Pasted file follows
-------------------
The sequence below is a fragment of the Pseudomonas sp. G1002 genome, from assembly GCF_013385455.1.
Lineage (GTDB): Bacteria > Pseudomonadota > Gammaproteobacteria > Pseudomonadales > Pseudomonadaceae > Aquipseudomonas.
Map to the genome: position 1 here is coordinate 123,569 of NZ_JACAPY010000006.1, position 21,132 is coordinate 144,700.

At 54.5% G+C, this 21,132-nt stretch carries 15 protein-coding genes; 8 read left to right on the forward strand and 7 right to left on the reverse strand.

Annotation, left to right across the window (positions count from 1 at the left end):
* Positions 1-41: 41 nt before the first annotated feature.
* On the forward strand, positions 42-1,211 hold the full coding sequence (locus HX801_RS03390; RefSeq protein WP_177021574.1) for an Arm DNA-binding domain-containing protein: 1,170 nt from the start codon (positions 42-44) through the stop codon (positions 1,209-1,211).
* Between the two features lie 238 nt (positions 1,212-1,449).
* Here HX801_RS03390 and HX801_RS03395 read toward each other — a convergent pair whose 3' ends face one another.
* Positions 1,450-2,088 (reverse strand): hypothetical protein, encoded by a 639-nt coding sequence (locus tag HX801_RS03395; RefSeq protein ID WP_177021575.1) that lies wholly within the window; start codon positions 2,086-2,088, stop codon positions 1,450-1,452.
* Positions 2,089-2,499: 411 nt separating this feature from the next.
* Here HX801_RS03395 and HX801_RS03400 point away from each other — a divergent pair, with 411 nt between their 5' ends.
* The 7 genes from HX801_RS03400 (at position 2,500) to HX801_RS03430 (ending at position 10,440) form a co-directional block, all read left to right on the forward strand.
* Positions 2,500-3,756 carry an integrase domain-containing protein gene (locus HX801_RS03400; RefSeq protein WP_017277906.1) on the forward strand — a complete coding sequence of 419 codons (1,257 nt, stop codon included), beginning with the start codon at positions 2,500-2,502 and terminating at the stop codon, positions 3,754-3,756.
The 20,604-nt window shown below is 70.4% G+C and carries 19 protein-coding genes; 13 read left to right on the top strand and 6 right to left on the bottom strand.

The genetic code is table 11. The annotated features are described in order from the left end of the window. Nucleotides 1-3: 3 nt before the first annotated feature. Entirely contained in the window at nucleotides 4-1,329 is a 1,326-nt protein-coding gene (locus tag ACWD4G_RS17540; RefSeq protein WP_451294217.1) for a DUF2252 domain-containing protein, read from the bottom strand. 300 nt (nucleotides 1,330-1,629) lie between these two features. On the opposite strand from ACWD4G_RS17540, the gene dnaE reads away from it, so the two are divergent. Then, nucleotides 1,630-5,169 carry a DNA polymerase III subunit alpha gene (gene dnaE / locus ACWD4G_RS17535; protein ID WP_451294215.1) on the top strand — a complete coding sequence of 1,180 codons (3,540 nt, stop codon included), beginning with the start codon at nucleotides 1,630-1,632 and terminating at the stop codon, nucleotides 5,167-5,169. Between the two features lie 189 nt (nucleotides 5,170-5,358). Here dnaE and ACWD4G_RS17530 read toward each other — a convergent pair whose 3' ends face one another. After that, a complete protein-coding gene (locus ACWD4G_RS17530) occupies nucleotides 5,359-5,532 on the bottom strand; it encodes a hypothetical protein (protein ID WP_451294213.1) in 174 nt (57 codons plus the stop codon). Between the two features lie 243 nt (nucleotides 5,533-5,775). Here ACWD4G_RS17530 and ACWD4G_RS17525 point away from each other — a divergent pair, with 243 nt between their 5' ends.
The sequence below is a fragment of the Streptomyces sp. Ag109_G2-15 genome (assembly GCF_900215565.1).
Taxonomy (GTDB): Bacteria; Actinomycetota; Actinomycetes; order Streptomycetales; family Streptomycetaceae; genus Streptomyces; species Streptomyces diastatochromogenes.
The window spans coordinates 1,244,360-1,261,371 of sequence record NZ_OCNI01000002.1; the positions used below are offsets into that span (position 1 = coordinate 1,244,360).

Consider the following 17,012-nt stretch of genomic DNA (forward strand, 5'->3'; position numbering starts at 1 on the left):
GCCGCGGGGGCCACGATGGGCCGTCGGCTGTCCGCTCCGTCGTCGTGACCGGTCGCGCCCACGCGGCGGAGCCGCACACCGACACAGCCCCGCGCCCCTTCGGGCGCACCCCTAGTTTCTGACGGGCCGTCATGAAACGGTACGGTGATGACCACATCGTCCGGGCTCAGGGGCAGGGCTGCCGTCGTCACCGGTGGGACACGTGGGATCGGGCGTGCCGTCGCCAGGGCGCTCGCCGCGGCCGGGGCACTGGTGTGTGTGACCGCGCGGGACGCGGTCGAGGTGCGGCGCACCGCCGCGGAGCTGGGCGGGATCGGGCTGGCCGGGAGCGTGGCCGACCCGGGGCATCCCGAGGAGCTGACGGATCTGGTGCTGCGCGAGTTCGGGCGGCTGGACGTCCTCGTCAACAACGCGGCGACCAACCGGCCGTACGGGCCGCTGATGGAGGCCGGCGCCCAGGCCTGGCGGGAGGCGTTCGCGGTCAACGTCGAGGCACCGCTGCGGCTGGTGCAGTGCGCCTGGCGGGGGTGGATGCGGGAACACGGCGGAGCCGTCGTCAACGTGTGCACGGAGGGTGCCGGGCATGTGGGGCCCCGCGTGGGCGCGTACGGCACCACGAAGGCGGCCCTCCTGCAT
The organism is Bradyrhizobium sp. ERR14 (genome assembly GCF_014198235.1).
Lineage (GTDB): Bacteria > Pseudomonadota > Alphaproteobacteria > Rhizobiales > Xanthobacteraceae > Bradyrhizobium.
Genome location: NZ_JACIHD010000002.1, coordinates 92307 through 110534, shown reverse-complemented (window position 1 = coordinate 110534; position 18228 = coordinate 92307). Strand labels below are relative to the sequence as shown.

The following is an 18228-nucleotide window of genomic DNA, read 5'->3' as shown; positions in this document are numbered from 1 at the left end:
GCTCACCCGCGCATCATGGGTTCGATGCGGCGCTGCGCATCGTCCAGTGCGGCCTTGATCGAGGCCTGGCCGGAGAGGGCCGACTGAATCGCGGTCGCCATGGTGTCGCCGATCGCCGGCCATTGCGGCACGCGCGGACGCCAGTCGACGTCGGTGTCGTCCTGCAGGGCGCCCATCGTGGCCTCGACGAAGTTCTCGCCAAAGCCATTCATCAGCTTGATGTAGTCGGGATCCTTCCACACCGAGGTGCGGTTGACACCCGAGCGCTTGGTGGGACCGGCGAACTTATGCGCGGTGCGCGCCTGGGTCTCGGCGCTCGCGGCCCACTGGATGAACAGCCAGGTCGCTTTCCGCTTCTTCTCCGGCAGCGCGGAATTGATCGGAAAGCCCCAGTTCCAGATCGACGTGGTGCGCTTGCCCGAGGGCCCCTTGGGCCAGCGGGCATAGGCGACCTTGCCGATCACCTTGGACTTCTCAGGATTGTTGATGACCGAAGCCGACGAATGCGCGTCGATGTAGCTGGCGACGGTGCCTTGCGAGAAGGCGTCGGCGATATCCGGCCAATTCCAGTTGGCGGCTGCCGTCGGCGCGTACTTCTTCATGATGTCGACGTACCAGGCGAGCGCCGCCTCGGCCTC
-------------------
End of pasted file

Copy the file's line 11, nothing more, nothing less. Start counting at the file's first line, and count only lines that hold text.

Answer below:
* Positions 2,089-2,499: 411 nt separating this feature from the next.